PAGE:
Wednesday, April 10, 2013

College Loans

My kids are nowhere near college, but I think about college once in a while.  Mostly I think about it when I listen to friends talk about their children's applications to college and attending college.  I also think about it when I listen to college grads talk about their loans.

There was an article in the Baltimore Sun about financial aid packages this year.  Many schools have added a disclaimer to the financial aid packages they've been sending out this year.  The disclaimer is something about funds subject to change.  The increase in disclaimers is because of the federal budget's situation and sequestration.  There has been an added uncertainty to colleges' ability to guarantee loans this year.  

As my husband and I have juxtaposed the amount of loans colleges are offering to students for one year's attendance beside the reality of the job market today, we have become more and more aware of the challenges young people face.

An interesting thing came up the other day in a discussion with a friend about how to pay off college loans.  I did not have college loans, but my husband did.  When I went through grad school, I lived on a shoe string budget and attended a program I could afford.  I used a small savings account I had to pay for one year of my tuition.  And I worked.  I substituted, worked a second job for the church I attended, and housesat whenever I had the opportunity.  I had this strong conviction that I needed to make it through grad school without debt.

In our culture, it has become an accepted way of thinking to live with debt.  Debt beyond a mortgage and car payment.  

What does having debt do?  It locks up your budget.  It obligates you to paying certain amounts each month--usually for a long span of time.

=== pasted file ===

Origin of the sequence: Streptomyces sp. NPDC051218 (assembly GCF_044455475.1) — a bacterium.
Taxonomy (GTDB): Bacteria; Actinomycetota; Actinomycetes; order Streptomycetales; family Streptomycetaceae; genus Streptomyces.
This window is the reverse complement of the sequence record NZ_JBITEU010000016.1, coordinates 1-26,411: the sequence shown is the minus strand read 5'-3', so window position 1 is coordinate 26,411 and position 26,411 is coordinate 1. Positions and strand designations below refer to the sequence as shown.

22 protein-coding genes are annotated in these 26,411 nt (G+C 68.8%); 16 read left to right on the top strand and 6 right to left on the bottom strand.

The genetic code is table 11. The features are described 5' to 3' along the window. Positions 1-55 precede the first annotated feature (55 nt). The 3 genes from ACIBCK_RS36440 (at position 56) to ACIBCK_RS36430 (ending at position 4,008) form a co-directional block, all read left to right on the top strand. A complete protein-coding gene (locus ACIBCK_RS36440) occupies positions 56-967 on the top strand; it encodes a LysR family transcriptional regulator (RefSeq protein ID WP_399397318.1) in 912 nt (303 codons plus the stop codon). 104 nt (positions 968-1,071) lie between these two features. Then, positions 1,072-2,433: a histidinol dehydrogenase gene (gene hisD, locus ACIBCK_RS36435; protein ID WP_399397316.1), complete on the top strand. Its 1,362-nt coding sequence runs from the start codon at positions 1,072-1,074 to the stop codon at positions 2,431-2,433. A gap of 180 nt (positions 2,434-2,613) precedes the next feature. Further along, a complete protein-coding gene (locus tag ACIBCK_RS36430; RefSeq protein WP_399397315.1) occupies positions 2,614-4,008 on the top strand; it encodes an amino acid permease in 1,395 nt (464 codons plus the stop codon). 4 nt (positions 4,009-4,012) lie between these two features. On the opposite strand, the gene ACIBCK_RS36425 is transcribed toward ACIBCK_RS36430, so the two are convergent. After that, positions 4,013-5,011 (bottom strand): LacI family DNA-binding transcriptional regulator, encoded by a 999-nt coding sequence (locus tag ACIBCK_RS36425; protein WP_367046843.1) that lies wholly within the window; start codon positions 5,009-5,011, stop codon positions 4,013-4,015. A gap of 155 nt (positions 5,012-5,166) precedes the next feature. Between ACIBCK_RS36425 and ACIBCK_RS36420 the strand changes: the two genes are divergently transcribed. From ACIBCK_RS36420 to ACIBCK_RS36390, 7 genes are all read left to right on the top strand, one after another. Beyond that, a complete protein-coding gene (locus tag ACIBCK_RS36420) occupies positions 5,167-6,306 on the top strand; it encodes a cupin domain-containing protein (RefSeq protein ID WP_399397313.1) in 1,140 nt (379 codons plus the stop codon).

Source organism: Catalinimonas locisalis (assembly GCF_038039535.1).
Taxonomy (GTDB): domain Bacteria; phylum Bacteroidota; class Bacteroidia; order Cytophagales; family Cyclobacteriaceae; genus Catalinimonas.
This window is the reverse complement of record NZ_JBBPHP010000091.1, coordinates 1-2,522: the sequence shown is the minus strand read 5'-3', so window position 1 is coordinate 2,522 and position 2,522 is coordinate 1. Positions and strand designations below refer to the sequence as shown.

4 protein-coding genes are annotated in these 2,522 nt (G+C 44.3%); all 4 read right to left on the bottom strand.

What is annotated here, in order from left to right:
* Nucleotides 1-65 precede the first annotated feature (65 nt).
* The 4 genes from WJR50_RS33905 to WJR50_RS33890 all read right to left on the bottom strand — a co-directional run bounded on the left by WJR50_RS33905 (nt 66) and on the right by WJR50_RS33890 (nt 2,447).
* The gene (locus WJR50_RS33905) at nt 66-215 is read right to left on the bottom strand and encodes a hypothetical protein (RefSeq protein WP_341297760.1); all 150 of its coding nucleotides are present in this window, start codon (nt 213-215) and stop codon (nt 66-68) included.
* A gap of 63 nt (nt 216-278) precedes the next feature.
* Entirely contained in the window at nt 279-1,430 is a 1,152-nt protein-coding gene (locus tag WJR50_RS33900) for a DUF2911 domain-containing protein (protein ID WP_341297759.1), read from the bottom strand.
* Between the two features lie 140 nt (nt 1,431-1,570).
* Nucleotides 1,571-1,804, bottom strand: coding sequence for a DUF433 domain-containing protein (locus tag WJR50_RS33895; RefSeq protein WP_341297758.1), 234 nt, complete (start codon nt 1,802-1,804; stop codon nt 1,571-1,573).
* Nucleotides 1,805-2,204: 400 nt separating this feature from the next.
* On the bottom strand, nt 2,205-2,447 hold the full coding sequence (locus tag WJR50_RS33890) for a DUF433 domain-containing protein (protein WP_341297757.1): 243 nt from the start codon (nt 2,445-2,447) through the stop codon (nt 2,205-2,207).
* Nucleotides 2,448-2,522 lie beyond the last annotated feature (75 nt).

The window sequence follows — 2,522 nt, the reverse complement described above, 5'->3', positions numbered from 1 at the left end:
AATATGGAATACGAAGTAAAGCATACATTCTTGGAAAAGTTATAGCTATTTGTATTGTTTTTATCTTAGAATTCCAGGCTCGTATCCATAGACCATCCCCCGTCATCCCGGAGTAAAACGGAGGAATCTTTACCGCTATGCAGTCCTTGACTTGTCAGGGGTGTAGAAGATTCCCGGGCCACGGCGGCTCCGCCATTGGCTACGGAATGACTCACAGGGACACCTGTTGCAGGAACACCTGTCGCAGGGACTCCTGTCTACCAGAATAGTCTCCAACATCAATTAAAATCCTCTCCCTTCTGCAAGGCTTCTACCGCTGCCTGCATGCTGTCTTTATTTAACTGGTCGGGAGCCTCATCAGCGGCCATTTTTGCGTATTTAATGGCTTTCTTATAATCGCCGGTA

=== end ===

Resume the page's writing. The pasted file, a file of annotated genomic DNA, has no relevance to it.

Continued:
Someone told me that a lot of folks are now giving the advice to grads with loans to just pay the minimum on their student loans.  Hmmm...  I wondered the reasons why when I heard it, so I googled "college loan repayment advice minimum payment".  I read several articles and gathered that financial advisers are giving the advice to pay the minimum and instead:  save a buffer first, then put some aside for retirement, start an IRA, pay off credit card debt, invest--and then pay off your loans.  Really?  I read a few more articles and found the advice is pretty mixed.  Some folks say pay them off fast, some don't.

What I noticed is that the articles who advocated putting off paying student loans didn't mention a few things.
#1  They didn't mention how monthly payments lock up your budget and can make it much less flexible to cope with emergencies and life changes.
#2  They didn't mention the stress of living with debt.
#3  They didn't mention that it's hard to get an investment that will pay more than you owe in interest nowadays.
#4  They didn't mention that if you marry after graduation and you both have debt, your burden grows.  It doesn't shrink.

In my mind, I have always thought it a good idea to pay off student loans faster.  Loans are a burden that can lock up your budget.  I couldn't think of an exception.  But, I learned about one today.

In the case of some service sectors like medicine where loans are astronomical, students take out their loans with the understanding that if they pay the minimum for 25 years, then the rest of the loan will be cancelled out.  The minimum payment is a percentage of their income.  In the case of some, these loans can never feasibly be repaid unless the former student comes into an enormous windfall of funds.  

I asked the friend who explained this to me what they thought of other student loans.  The person explained that their friends are all paying off their loans ahead of schedule.  If it wasn't for the cancellation after 25 years, he/she likely would do the same thing.  But, it simply isn't realistic to do so.  

I think I'm on the same page as Dave Ramsey.  I was just on his website and his step #1 is to build a $1,000 emergency fund.  #2 is to pay off all debt, excluding your house.  His tip is to pay off the smallest loan first--and I would say the same thing.  Pay off the smallest college loan first.  Then, move on to the next.  There's a sense of satisfaction and a feeling you can do it once you get one loan paid off.  

My husband and I found ourselves in this situation a few years ago.  Because of vehicle purchases and emergency house repairs, we tightened our belts and worked hard at paying off that debt.  God was so gracious and provided the means to do that.  But, that experience has made me not want to end up with several loans again if I can help it.  

I worry about college students who are taking out huge amounts of loans today and what it will mean for their lives in the future.  I know I shouldn't worry, but I do.  Debt may be invisible, but it's still carries a lot of weight around with it.

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